- Under Cover
- Special Editorial
- In Pictures
BY ALINE REYNOLDS | Former Verizon worker Richard Dambakly toiled atop the pile at Ground Zero 12-to-16 hours a day for six months straight following the 9/11 attacks. The following year, he was diagnosed with non-Hodgkin’s lymphoma and underwent five months of intensive chemotherapy that sent his cancer into remission.
Dambakly, now 50 and the father of five children under the age of 15, lives with the constant fear that his disease will reemerge, but he can’t afford the CT (computed tomography) scan that would alert his doctors to an enlargement of his lymph nodes.
“I have no medical insurance,” Dambakly said in a testimony delivered last week before the World Trade Center Health Program’s Scientific Technical Advisory Committee (S.T.A.C.). “How do you think that makes me feel? Should I become a beggar and maybe raise the money for a CT scan?”
For the first time, federally-funded treatment might become available to Dambakly and scores of other cancer-stricken 9/11 workers and area residents thanks to a recommendation the government-appointed S.T.A.C. will be making to the National Institute for Occupational Safety and Health (N.I.O.S.H.) in April.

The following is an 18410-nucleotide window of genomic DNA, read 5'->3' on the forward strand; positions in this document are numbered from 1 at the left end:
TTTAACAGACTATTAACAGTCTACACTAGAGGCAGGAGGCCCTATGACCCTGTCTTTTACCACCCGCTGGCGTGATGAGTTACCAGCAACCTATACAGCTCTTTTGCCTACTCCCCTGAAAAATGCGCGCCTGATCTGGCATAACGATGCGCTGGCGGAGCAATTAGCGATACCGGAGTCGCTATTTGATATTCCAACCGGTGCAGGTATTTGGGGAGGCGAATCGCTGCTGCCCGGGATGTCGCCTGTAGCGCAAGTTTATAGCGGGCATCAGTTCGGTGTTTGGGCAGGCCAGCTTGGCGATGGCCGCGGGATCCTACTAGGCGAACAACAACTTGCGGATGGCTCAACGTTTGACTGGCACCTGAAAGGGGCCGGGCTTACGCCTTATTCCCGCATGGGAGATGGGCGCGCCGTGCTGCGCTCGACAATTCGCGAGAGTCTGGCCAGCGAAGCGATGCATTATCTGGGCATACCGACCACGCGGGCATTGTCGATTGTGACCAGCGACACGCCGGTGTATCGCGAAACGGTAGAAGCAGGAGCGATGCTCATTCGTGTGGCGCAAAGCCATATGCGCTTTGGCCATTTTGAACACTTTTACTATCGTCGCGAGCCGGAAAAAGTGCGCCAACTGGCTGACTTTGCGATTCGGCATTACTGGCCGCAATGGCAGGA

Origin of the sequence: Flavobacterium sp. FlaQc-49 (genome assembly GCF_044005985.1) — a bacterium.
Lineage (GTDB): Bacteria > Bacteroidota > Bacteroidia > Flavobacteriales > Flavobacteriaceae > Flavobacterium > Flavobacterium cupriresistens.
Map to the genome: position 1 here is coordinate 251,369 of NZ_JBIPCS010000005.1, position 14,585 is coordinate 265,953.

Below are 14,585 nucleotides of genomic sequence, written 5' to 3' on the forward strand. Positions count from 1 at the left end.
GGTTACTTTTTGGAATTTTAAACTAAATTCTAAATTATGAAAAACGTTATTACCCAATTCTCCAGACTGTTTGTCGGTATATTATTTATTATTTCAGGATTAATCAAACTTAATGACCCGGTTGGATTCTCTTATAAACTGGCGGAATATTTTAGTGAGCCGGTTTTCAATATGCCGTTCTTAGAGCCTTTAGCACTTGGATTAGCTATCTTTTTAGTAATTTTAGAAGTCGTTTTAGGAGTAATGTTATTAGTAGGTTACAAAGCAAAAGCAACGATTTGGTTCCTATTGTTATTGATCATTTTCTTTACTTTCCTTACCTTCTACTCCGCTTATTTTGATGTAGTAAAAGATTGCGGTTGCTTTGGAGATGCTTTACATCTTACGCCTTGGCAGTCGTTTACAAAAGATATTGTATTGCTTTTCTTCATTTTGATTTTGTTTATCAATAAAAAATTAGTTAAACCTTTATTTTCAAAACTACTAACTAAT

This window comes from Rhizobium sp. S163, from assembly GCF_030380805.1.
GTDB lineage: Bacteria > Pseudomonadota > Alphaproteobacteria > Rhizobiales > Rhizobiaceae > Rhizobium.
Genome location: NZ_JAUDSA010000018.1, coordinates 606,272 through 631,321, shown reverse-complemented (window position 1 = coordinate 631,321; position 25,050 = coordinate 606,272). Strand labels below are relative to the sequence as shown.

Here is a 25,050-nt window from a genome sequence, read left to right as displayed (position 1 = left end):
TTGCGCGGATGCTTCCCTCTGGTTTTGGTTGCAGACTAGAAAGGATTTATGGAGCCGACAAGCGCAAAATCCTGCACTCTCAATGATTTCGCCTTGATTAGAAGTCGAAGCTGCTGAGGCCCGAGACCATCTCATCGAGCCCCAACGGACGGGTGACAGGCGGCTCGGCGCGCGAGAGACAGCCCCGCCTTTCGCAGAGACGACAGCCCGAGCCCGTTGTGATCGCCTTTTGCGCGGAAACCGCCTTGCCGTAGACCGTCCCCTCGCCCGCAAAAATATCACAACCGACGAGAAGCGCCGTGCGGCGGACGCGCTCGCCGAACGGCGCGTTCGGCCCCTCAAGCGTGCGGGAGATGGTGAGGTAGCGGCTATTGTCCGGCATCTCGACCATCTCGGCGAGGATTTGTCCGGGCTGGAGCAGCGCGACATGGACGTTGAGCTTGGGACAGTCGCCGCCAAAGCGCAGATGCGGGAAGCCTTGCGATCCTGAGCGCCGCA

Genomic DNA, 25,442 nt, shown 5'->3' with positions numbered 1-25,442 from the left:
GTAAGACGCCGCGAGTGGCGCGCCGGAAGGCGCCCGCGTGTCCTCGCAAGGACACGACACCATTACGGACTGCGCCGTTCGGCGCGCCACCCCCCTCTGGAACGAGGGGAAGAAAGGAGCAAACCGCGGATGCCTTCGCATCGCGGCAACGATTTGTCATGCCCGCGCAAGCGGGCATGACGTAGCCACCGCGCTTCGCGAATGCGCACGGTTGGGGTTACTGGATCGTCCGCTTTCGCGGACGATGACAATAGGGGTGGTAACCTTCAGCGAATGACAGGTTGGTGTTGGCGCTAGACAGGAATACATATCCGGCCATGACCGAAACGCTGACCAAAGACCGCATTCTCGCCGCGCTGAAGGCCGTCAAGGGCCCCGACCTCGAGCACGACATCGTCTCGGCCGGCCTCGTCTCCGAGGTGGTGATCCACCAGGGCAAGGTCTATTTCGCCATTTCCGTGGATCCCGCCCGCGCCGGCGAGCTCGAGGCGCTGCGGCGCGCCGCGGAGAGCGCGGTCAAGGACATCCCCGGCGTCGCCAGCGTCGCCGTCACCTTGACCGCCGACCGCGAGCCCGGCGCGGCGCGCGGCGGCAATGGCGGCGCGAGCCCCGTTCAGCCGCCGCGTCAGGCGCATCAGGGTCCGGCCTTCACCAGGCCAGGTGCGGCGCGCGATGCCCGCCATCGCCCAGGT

Though scientists have yet to establish a definitive link between first responders’ cancer and Ground Zero toxins, the S.T.A.C., sufficiently persuaded by gripping testimonies and available data, unanimously agreed that lung, blood and other select forms of cancer should be added to the James L. Zadroga 9/11 Health and Compensation Act. The committee also concurred that certain pediatric cancers as well as rare cancers such as mesothelioma should be considered for inclusion under the bill.
The decision was the result of a two-day conference held on Wednesday, Feb. 15 and Thursday, Feb. 16 at the Jacob K. Javits Federal Building in Lower Manhattan, where panelists listened to hours of scientific testimony and first-hand accounts from 9/11 first responders with cancer.
“The public really made a compelling argument for why it’s important in their view for us to act on it, even though we don’t have all the evidence we’d like to have to make a scientific determination,” said S.T.A.C. Chair Elizabeth Ward.